Thanks to Jarret Hulse and
Joe Roark's Iron History website:
In July, 1860, I commenced lifting by means of a padded rope over my shoulders, -- my body, during the act of lifting, being steadied and partly supported by my hands grasping a stout frame at each side. After a few unsuccessful preliminary trials, I quickly advanced to 1400 pounds.
The stretching of the rope now proved so great an annoyance that I substituted for it a stout leather band of double thickness, about two inches and a half wide and which had been subjected to a process which was calculated to render it proof against stretching more than half an inch under any weight it was capable of sustaining. But on trial, I found, almost to my despair, that it was of a far more yielding nature than the rope, and consequently the rope was again brought into requisition.
A few weeks of unsatisfactory practice followed, when it occurred to me that an iron chain, inasmuch as it could not stretch, might be advantageously used, provided it could be so padded as not to chafe my shoulders. After many experiments I succeeded in this substitution; but the chain had yet one objection in common with the rope and the strap, arising from the difficulty of getting it properly adjusted. I contented myself with its use, however, until the spring of 1861, when I hit upon a contrivance which has proved a complete success. It consists of a wooden yoke fitting across my shoulders, and having two chains with it is such a manner as to enable me to lift on every occasion to the most advantage. With this contrivance my lilting-power has advanced with mathematical certainty, slowly, but surely, to two thousand and seven pounds, up to this twenty-third day of November, 1861.
In my public experiments in lifting, when I have not used the iron weights cast for the purpose, I have, as a convenient substitute, used kegs of nails. It recently occurred to me, that, if, instead of these kegs, I could employ a number of men selected from the audience, the spectacle would be still more satisfactory to the skeptical. Accordingly, I contrived my apparatus my means of which I have been able to present this convincing proof of the actual weight lifted. I introduced it after my lecture at the Town-Hall in Brighton, Massachusetts, on the 9th of October, 1861; and the following account of the result appeared in one of the city papers: --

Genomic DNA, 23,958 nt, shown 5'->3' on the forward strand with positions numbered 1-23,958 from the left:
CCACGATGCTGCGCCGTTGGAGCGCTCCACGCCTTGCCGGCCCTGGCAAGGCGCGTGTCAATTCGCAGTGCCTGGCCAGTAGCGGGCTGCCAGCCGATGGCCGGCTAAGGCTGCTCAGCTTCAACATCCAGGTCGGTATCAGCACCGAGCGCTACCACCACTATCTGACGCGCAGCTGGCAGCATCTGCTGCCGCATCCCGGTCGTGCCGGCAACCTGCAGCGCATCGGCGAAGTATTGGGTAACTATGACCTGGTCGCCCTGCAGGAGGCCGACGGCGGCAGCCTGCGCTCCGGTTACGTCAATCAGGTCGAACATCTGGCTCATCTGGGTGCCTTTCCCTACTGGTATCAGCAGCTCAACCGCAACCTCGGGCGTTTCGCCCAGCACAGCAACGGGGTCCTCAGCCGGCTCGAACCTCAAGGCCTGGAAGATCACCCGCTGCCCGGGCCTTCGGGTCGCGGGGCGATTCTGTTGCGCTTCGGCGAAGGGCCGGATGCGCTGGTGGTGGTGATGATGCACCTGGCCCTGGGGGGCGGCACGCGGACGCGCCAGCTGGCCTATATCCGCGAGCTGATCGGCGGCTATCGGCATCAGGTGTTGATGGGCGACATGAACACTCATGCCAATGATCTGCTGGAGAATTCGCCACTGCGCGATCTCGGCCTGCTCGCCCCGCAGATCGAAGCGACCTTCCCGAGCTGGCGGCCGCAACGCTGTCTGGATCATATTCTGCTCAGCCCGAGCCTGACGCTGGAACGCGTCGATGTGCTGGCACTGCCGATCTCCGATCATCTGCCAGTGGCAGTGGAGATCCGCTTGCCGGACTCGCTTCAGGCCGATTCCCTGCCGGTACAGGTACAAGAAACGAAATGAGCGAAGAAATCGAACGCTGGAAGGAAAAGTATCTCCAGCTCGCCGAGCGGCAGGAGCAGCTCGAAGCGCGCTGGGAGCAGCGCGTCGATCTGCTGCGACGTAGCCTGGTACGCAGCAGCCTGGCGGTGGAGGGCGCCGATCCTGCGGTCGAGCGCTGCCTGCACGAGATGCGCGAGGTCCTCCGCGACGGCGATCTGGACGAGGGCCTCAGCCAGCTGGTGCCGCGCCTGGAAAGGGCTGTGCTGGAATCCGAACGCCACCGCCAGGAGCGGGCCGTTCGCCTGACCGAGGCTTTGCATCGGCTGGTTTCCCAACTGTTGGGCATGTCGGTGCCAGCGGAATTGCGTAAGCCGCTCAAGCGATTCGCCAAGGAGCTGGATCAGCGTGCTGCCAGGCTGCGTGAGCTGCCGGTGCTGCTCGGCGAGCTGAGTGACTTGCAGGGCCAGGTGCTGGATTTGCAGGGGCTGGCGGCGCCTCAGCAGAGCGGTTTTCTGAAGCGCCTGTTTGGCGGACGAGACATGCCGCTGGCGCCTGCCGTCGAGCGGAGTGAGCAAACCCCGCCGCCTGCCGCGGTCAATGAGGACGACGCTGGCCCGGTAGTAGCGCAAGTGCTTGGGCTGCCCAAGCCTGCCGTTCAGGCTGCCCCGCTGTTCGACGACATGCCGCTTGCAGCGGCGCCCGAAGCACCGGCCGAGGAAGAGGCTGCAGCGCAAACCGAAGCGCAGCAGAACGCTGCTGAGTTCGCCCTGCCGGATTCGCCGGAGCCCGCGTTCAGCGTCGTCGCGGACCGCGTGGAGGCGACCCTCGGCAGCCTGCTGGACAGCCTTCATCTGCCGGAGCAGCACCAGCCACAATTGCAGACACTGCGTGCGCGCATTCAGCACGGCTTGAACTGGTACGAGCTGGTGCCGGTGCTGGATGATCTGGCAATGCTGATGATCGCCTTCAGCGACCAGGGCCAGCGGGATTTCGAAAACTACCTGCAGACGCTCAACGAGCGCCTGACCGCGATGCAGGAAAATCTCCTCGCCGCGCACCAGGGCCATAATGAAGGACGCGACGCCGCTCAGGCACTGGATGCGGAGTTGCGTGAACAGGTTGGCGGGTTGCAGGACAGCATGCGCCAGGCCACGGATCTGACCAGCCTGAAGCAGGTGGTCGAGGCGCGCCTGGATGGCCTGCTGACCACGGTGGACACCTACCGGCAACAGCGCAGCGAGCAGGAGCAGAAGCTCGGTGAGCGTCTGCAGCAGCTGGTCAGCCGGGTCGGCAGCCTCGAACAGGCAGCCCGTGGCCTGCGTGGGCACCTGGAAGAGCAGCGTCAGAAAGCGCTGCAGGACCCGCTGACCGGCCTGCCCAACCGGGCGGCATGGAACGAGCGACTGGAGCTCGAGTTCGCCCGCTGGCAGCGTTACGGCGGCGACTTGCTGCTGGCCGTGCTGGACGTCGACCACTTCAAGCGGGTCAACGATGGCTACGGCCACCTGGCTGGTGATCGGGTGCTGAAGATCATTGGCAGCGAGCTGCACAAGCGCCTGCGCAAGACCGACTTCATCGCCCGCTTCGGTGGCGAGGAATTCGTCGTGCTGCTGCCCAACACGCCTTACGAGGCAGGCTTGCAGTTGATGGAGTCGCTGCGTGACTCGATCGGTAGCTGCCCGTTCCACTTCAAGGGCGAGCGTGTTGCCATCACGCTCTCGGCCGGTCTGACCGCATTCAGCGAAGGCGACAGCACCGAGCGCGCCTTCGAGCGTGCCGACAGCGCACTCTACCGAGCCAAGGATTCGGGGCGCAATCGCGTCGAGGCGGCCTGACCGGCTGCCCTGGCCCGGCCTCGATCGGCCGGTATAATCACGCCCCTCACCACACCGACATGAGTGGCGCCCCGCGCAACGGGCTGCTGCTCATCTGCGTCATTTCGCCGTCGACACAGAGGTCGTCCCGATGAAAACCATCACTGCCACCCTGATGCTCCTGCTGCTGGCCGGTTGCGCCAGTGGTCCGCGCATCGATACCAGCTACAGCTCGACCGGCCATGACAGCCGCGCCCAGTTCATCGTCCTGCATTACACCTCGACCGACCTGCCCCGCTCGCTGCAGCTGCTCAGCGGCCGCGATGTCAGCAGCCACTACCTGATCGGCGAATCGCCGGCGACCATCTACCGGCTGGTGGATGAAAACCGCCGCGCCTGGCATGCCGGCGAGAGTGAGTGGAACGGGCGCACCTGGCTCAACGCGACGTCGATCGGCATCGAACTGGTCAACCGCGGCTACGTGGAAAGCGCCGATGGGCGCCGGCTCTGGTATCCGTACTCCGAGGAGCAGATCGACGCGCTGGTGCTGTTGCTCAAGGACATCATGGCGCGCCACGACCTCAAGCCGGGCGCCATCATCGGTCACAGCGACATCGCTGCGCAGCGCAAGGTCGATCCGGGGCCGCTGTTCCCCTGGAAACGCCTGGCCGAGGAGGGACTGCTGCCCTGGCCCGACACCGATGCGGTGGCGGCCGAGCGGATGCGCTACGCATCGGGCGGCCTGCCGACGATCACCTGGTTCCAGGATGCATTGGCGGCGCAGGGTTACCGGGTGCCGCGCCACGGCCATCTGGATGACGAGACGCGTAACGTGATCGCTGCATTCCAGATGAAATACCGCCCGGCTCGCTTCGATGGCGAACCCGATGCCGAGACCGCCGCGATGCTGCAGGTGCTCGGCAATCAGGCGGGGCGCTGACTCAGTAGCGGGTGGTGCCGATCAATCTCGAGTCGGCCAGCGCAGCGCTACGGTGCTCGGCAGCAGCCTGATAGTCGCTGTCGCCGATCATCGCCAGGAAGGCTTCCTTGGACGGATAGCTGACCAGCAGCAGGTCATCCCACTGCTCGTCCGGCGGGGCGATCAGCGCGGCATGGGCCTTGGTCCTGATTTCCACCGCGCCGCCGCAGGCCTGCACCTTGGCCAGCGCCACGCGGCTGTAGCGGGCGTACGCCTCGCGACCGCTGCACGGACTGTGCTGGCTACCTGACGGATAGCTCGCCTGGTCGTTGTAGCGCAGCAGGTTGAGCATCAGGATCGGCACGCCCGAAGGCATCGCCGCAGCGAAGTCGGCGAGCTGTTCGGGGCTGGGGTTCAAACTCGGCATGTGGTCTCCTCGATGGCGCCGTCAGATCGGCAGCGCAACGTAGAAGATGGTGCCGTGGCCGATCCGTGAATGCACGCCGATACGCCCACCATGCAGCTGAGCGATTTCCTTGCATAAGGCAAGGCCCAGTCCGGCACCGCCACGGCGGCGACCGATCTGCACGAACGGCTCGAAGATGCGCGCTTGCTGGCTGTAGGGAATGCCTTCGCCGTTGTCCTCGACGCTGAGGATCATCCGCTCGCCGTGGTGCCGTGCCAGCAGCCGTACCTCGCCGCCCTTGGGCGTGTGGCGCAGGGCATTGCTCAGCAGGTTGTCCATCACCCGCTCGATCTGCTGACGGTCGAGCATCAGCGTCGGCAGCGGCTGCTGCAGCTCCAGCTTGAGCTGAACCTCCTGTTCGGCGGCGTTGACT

"Standing upon a staging at an elevation of about eight or ten feet from the floor, the Doctor lifted and sustained, for a considerable time and without apparent difficulty a platform suspended beneath him on which stood twelve gentlemen, all heavier individually than the Doctor himself, and weighing, inclusive of the entire apparatus lifted with them, nearly nineteen hundred pounds avoirdupois. In the performance of this tremendous feat, Dr. W employed neither straps, bands, nor girdle, -- nothing in short but a stout oaken stick fitting across his shoulders, and having attached to it a couple of formidable-looking chains. At his request, a committee, appointed by the audience, and furnished with one of Fairbank's scales, superintended all the experiments."
The exact weight lifted on this occasion was eighteen hundred and sixty; in Brookline, eighteen hundred and ninety; in Medford, nineteen hundred and thirty-four; in Malden, nineteen hundred and two; and in Charlestown, nineteen hundred and forty.
As my strength is still increasing in an undiminished ratio, I am fairly beginning to wonder where the limit will be; and the old adage of the camel's back and the last feather occasionally suggests itself.
I have fixed three thousand pounds as my ne plus ultra.
Enjoy Your Lifting!